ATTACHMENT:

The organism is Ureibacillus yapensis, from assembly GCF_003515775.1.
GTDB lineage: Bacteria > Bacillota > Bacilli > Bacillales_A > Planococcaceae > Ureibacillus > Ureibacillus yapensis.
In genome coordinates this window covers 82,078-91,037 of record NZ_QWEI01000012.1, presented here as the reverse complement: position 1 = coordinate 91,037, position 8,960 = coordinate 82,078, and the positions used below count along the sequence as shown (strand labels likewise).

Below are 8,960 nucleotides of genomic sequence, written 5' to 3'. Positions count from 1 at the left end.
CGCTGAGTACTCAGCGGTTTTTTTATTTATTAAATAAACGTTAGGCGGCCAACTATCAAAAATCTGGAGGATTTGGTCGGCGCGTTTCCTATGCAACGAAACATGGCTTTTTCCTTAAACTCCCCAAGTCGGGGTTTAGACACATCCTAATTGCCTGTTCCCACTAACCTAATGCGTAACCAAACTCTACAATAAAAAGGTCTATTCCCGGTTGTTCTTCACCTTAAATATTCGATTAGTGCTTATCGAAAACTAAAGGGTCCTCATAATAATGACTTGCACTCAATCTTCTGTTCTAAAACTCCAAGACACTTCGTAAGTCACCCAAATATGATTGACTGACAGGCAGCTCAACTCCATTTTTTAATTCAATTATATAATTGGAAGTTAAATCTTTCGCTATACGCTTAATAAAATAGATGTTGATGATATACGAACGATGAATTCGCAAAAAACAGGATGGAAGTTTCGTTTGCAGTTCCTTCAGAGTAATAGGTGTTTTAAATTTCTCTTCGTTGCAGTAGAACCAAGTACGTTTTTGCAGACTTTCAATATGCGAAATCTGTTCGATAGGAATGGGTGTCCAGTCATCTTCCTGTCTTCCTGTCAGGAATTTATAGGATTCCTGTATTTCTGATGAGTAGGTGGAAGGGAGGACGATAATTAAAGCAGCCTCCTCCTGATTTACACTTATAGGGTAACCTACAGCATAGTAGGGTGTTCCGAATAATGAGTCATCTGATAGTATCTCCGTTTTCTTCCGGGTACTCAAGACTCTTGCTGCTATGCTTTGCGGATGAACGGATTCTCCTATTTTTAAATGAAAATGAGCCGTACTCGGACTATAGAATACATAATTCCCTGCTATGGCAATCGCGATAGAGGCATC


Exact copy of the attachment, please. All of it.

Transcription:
The organism is Ureibacillus yapensis, from assembly GCF_003515775.1.
GTDB lineage: Bacteria > Bacillota > Bacilli > Bacillales_A > Planococcaceae > Ureibacillus > Ureibacillus yapensis.
In genome coordinates this window covers 82,078-91,037 of record NZ_QWEI01000012.1, presented here as the reverse complement: position 1 = coordinate 91,037, position 8,960 = coordinate 82,078, and the positions used below count along the sequence as shown (strand labels likewise).

Below are 8,960 nucleotides of genomic sequence, written 5' to 3'. Positions count from 1 at the left end.
CGCTGAGTACTCAGCGGTTTTTTTATTTATTAAATAAACGTTAGGCGGCCAACTATCAAAAATCTGGAGGATTTGGTCGGCGCGTTTCCTATGCAACGAAACATGGCTTTTTCCTTAAACTCCCCAAGTCGGGGTTTAGACACATCCTAATTGCCTGTTCCCACTAACCTAATGCGTAACCAAACTCTACAATAAAAAGGTCTATTCCCGGTTGTTCTTCACCTTAAATATTCGATTAGTGCTTATCGAAAACTAAAGGGTCCTCATAATAATGACTTGCACTCAATCTTCTGTTCTAAAACTCCAAGACACTTCGTAAGTCACCCAAATATGATTGACTGACAGGCAGCTCAACTCCATTTTTTAATTCAATTATATAATTGGAAGTTAAATCTTTCGCTATACGCTTAATAAAATAGATGTTGATGATATACGAACGATGAATTCGCAAAAAACAGGATGGAAGTTTCGTTTGCAGTTCCTTCAGAGTAATAGGTGTTTTAAATTTCTCTTCGTTGCAGTAGAACCAAGTACGTTTTTGCAGACTTTCAATATGCGAAATCTGTTCGATAGGAATGGGTGTCCAGTCATCTTCCTGTCTTCCTGTCAGGAATTTATAGGATTCCTGTATTTCTGATGAGTAGGTGGAAGGGAGGACGATAATTAAAGCAGCCTCCTCCTGATTTACACTTATAGGGTAACCTACAGCATAGTAGGGTGTTCCGAATAATGAGTCATCTGATAGTATCTCCGTTTTCTTCCGGGTACTCAAGACTCTTGCTGCTATGCTTTGCGGATGAACGGATTCTCCTATTTTTAAATGAAAATGAGCCGTACTCGGACTATAGAATACATAATTCCCTGCTATGGCAATCGCGATAGAGGCATC